In the setting I'm constructing, humans migrated in a single major wave to a pair of large continents within the last thousand years or so (the exact value is partly dependent on the answer to this question). While they initially settled in the coastal regions (as one might expect), over time, the descendants of that original culture have claimed, and sometimes conquered, lands spanning an area roughly equivalent to Europe in size. In the current iteration, cities and nations developed and crumbled and grew again in that time, ultimately resulting in the current, pre-industrial state of the region.
So, the question I've hopefully led up to is this: Supposing that all initial immigrants to this "New World" spoke the same language and shared a largely-similar culture, how long would it take for various subgroups to develop mutually unintelligible languages?
- The region of heaviest colonization and city development is comparable to the Mediterranean in size and shape, so relatively constant sea-based trade and immigration is possible among the major city-states and nations.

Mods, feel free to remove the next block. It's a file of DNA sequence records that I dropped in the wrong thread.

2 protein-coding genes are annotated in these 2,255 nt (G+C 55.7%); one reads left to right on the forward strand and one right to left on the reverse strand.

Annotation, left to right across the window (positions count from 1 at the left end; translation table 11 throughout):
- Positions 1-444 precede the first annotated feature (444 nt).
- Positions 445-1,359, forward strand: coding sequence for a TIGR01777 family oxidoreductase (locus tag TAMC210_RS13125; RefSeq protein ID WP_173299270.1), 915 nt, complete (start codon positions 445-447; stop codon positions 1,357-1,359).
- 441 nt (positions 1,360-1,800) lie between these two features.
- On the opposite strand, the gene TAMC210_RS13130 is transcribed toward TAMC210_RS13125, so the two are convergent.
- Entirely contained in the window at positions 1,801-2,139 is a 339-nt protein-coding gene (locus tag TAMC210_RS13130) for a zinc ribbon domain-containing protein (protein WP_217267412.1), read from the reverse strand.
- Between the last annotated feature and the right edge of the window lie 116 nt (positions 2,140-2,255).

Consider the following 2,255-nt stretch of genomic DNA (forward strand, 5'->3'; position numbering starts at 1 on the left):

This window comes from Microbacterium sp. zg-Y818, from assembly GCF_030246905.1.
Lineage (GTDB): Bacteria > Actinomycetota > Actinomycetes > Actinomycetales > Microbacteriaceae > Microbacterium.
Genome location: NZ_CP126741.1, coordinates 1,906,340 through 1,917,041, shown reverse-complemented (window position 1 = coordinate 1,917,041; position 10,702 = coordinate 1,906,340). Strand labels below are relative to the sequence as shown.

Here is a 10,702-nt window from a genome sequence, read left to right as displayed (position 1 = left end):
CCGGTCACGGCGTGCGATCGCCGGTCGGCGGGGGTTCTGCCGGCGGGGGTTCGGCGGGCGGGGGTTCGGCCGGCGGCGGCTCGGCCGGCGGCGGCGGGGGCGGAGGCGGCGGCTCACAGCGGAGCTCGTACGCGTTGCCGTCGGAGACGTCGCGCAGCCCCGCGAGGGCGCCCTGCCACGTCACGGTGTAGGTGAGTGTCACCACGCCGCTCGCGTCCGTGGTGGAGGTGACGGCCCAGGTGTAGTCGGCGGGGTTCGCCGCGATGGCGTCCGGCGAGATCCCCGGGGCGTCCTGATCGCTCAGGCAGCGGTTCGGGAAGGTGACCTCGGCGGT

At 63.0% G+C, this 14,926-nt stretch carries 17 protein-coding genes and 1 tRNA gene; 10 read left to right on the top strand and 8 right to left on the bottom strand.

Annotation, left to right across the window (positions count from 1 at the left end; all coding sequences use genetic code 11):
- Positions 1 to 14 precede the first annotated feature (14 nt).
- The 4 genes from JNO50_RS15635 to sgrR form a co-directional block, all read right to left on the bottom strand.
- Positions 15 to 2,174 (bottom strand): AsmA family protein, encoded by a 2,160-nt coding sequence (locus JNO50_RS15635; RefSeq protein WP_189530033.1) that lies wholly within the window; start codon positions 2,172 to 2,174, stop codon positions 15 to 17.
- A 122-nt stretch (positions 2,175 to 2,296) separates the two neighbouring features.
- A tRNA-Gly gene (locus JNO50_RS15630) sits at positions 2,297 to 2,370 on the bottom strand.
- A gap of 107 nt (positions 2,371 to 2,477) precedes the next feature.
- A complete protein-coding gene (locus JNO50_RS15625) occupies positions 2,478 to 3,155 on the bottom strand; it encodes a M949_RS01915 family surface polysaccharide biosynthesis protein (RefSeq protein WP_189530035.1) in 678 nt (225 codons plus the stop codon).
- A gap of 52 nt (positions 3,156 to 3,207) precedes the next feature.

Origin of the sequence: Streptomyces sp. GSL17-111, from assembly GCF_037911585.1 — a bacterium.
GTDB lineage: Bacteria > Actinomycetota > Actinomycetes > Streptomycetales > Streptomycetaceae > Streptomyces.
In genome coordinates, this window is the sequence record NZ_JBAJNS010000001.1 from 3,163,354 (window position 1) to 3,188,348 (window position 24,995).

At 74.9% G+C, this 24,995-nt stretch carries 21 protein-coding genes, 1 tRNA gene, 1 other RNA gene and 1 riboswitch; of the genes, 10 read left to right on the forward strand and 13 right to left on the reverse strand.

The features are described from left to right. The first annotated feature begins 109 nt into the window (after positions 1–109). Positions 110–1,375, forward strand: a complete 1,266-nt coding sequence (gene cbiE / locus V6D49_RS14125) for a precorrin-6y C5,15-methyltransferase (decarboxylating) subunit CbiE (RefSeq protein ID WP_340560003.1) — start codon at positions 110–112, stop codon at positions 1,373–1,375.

- Assume a starting population of approximately 150-200 thousand migrants, with no further migration from the "Old World" (at least nothing appreciable).
- At the onset, the culture has a largely-shared religion, one which has had many aspects more-or-less proven empirically.
- Technology level begins in an approximate Age of Sail, though, the process of this migration is precipitated by a major calamity, so quite a bit of knowledge is lost in transition.
- Magic is not well-suited for long-distance communication of any sort.
- Natives are something of a tricky matter, as there are a couple of categories. Where humans are concerned, the northern continent has a number of tribes (mostly hunter-gatherer, with a handful of legitimate settlements), most of which are north of a number of geographic boundaries that would prove difficult for early exploration. The most accessible regions of the southern continent have a culture of nomads who are relatively cohesive. In both cases, though, all humans are outnumbered significantly by another species/race who only tangentially interact with the other natives, but are capable of verbal communication. At most, there are only a few groups who could be perceived as having anything beyond bronze age technology.
This is my first question here, so please let me know if I need to format this differently, or need to add any further information. Thank y'all!